Tuesday, December 18, 2007

Losing an example

As you probably know, Andy Pettitte admitted using HGH in 2002 when he had elbow problems. Those elbow problems sidelined him for part of the season and wiped out most of his 2004. HGH is a prescription medication and use of ALL prescription meds are banned by Major League Baseball unless the player has a valid doctor's prescription for their use. Pettitte did not claim he had such a prescription when he used HGH.

Pettitte is right to come clean, and The Monk doubts the effect of HGH on his career -- after all, Pettitte stank in his 2002 playoff appearance (Torre yanked him after 3 bad innings) and lost most of 2004 to injury. Taking his claim at face value, he used HGH twice and for the purpose of accelerating recovery from injury. The effectiveness of HGH for that purpose is questionable. He is not a cheater like Canseco.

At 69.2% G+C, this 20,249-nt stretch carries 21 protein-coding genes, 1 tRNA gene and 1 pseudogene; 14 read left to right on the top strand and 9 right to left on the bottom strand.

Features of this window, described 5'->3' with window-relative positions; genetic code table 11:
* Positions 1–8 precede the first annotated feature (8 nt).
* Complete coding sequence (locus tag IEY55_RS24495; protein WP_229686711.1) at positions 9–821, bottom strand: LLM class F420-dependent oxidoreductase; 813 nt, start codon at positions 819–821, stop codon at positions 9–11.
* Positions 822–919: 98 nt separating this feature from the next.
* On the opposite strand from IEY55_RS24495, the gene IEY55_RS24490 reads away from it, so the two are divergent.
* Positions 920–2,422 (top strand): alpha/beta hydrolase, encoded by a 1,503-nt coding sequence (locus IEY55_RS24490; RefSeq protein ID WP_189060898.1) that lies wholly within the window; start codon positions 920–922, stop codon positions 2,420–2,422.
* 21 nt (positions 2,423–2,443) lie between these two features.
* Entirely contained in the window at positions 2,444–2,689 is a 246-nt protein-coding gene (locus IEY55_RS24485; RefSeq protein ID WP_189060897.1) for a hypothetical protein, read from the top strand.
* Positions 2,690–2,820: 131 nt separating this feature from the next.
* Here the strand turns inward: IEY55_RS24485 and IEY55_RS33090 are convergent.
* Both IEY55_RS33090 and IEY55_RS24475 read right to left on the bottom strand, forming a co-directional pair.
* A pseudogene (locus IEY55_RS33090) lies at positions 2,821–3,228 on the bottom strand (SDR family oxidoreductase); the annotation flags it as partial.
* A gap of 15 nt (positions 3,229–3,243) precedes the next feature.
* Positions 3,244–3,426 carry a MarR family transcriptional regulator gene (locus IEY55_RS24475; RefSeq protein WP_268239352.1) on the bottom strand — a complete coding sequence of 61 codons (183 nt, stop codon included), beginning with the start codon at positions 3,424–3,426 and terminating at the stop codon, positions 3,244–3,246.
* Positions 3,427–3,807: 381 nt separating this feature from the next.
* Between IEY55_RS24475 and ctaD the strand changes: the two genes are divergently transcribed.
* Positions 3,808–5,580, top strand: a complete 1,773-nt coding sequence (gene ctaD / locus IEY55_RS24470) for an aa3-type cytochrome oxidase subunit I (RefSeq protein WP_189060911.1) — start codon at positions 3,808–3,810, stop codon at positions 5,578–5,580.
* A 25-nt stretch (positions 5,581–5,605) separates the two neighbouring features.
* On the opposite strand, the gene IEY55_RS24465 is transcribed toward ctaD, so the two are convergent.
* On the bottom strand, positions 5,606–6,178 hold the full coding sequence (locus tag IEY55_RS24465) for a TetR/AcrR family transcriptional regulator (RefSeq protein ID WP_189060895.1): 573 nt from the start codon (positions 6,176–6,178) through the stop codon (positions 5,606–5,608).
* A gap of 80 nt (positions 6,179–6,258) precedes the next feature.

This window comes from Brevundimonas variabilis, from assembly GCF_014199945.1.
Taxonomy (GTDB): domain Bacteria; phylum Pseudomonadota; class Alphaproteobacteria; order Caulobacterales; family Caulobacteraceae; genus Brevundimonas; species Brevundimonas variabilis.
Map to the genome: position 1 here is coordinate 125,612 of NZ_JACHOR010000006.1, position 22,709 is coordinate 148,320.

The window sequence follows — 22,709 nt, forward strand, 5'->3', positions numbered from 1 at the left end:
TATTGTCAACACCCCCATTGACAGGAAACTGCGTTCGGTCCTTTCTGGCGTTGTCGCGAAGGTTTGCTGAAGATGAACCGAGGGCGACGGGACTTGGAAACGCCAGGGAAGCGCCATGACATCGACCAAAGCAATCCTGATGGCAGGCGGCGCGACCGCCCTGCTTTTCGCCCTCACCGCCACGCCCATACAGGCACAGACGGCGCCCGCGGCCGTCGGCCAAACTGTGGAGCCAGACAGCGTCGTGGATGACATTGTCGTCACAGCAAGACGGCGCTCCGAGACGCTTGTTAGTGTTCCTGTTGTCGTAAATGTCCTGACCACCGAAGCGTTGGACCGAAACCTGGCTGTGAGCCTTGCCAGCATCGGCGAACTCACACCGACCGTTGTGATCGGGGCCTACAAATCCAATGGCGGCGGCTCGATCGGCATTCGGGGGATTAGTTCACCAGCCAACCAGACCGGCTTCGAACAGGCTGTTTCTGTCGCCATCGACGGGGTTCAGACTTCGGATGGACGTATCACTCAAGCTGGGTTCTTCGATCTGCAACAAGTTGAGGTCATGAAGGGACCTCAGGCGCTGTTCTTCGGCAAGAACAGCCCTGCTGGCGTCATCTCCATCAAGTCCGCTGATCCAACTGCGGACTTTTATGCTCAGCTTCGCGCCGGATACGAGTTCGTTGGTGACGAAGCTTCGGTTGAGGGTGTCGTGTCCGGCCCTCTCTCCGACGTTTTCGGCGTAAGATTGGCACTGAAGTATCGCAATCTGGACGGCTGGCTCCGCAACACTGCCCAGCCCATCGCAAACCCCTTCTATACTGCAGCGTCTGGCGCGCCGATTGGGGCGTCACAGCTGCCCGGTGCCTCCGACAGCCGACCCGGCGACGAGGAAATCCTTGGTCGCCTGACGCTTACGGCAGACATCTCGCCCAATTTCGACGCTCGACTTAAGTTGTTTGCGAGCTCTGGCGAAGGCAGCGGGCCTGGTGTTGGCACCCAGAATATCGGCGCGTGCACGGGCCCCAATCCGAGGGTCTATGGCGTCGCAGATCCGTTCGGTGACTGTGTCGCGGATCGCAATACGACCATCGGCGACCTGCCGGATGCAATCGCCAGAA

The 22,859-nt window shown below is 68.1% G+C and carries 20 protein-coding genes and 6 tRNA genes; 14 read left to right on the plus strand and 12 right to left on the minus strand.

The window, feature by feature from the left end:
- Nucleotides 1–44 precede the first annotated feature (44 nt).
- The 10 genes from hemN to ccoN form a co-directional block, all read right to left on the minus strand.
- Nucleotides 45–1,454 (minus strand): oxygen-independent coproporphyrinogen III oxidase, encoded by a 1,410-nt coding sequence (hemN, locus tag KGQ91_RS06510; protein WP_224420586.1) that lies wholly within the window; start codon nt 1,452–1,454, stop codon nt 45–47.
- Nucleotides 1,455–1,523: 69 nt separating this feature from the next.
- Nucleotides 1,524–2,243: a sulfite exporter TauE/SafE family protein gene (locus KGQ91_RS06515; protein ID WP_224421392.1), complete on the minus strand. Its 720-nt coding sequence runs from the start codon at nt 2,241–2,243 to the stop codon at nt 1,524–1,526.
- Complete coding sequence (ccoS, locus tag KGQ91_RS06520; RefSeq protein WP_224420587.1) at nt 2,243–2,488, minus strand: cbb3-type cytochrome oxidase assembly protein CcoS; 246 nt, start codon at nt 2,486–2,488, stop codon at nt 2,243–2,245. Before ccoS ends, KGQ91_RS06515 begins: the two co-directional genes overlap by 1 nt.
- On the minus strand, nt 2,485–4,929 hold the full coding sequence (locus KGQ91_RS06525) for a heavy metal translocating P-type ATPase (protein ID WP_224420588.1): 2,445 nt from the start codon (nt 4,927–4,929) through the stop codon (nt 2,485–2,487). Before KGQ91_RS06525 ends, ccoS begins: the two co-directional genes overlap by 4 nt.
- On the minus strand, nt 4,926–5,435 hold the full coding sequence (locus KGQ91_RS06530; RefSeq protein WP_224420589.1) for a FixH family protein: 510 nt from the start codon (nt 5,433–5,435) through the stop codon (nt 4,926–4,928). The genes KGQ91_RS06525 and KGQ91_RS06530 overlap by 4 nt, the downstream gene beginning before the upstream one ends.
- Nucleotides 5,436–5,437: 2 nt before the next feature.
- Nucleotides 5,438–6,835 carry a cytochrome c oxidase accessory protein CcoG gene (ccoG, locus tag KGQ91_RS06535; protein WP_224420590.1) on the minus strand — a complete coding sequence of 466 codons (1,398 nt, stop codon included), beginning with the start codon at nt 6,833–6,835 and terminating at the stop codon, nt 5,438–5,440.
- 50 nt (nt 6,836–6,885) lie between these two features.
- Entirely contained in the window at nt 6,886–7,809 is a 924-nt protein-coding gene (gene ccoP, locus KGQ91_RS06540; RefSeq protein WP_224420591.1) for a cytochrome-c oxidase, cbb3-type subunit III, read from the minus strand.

Major Leaguers are remarkably dumb. Almost none have college degrees and few (Mussina is an exception) would get into a good college but for their baseball ability. Far more common are the ballplayers who skipped college altogether to go straight to the minors after halfheartedly attending high school (*cough* Manny *cough*). The absence of education that the average ballplayer received is comparable to top hockey players who go into junior programs straight off the snow farms in Canada. So it's easy to see why ballplayers would be stupid enough to buy into some line of BS from the clubhouse attendant who heard from a friend that HGH can heal all wounds and he can get some for the player if the price is right.

I'm disappointed that Andy Pettitte sunk to this average level of stupidity or, worse yet, actively sought an edge illegally. I've noted that as a person and ballplayer he carried himself with dignity and class, prioritized family, showed devotion to his wife and provided a fine example for kids.

I can't say that anymore.

No comments: